The Drama Dept. is planning a new cabaret series, to run in addition to the upcoming 2000-2001 mainstage line-up. The first attraction is to be Les MIZrahi, a one-man show starring fallen fashion designer and sometime actor Isaac Mizrahi. Richard Move directs.
According to Variety, producers David Stone and Susan Quint Gallin were originally behind the Mizrahi project. They eventually left the project, leading projectionist and Drama Dept. member Wendall K. Harrington to bring the show to her theatre company.
As first reported by Playbill On-Line back in February, the Drama Dept.'s upcoming season will feature new works by Douglas Carter Beane, Richard Greenberg and Amy and David Sedaris. Except for David Sedaris, all are company members.
Two plays by Beane, who is the troupe's artistic director, have been Drama Dept. productions: As Bees in Honey Drown and The Country Club. His new work is a musical, The Big Time, written with Douglas Cohen, author of No Way to Treat a Lady. The tuner, about the relationship between show business and terrorism, will debut in spring of 2001.
Amy Sedaris recently appeared in the troupe's production of Beane's The Country Club. Brother David, meanwhile, is the comic author of such volumes as "Barrel Fever" and "Naked." Together, they operate as The Talent Family and have presented a series of satirical, sketch-like comedies such as One Woman Shoe and The Little Frieda Mysteries. Most of these shows were seen at La MaMa, but the Sedaris siblings appear to have found a new home at the Drama Dept. No title has been attached to their upcoming endeavor, which is set for early 2001. Greenberg's new work, The Dazzle, directed by David Warren, is also expected to make the Dept. schedule. The play, about two brothers and a mysterious society woman, is currently being staged by New York Stage and Film at Vassar College, with a cast including Peter Frechette and Reg Rogers. Greenberg, an original member of the Dept., has yet to provide the company with a new play, although his one-act, The Author's Voice, was revived last season as part of a double bill.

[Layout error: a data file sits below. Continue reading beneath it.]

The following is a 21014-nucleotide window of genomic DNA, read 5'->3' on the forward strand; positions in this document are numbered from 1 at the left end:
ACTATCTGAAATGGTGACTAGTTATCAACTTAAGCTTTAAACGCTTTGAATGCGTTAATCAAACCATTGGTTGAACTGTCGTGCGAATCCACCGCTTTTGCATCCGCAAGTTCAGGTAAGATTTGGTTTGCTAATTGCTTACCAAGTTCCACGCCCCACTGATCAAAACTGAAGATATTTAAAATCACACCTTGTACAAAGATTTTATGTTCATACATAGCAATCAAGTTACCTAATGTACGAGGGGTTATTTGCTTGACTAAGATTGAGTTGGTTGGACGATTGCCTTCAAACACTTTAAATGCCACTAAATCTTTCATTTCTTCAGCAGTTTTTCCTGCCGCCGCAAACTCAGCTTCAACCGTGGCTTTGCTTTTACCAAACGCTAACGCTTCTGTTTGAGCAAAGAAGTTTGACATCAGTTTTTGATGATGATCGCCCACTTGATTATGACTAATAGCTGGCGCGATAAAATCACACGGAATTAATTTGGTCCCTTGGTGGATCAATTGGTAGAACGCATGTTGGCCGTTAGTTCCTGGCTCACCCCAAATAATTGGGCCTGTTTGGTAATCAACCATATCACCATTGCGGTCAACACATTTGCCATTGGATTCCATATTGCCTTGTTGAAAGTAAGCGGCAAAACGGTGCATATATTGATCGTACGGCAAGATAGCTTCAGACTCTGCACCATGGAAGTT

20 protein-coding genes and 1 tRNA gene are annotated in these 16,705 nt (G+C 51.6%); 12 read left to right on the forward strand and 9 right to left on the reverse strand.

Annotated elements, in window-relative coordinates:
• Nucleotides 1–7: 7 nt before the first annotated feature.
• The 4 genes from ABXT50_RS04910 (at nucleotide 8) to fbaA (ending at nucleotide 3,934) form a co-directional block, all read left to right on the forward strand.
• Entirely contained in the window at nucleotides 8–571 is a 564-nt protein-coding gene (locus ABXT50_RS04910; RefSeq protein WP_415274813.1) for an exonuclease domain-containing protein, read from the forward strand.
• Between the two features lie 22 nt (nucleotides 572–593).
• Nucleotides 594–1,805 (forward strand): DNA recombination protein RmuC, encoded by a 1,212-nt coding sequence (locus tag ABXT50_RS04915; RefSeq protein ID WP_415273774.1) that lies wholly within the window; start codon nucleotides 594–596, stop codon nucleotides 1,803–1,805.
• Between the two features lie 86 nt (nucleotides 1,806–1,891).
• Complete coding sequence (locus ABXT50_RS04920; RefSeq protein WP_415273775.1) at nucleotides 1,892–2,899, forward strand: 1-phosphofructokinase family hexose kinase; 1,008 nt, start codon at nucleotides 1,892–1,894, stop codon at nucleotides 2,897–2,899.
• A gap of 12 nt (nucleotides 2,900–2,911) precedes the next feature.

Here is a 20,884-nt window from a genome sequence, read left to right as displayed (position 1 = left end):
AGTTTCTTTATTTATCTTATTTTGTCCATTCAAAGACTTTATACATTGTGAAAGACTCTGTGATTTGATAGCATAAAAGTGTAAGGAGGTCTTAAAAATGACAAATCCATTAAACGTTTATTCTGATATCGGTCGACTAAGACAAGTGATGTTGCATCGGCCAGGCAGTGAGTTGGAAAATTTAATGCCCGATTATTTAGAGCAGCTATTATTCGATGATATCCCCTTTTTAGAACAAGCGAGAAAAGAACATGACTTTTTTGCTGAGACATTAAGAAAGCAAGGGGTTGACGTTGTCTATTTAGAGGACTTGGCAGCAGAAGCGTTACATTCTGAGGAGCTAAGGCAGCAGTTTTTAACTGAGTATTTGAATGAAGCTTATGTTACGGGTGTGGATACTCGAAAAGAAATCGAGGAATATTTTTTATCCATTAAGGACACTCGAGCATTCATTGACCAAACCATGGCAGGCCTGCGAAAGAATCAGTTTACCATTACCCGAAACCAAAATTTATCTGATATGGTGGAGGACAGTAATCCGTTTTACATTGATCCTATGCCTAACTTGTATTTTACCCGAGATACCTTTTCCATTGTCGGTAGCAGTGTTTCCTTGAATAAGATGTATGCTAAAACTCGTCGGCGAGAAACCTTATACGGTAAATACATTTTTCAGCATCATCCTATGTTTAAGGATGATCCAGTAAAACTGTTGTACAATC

With the exception of one show, every production presented by the nearly five-year-old Drama Dept. theatre company has been staged in The Greenwich House, a 100-year-old community center located on Barrow Street just off Seventh Avenue in Greenwich Village. (June Moon was first seen at the Ohio Theatre.) Now, the troupe hopes to spruce up the building and make it its permanent home.
Drama Dept. managing director Mike Rosenberg told Playbill On-Line that the company has entered into an agreement with the Greenwich House in which the theatre will relocate its offices to the center and initiate a $3 million dollar renovation of the 1916 building's theatre, lobby and edifice.
The troupe plans to raise half of the $3 million from two or three individual donors and then match that amount through a fund-raising campaign.
-- By Robert Simonson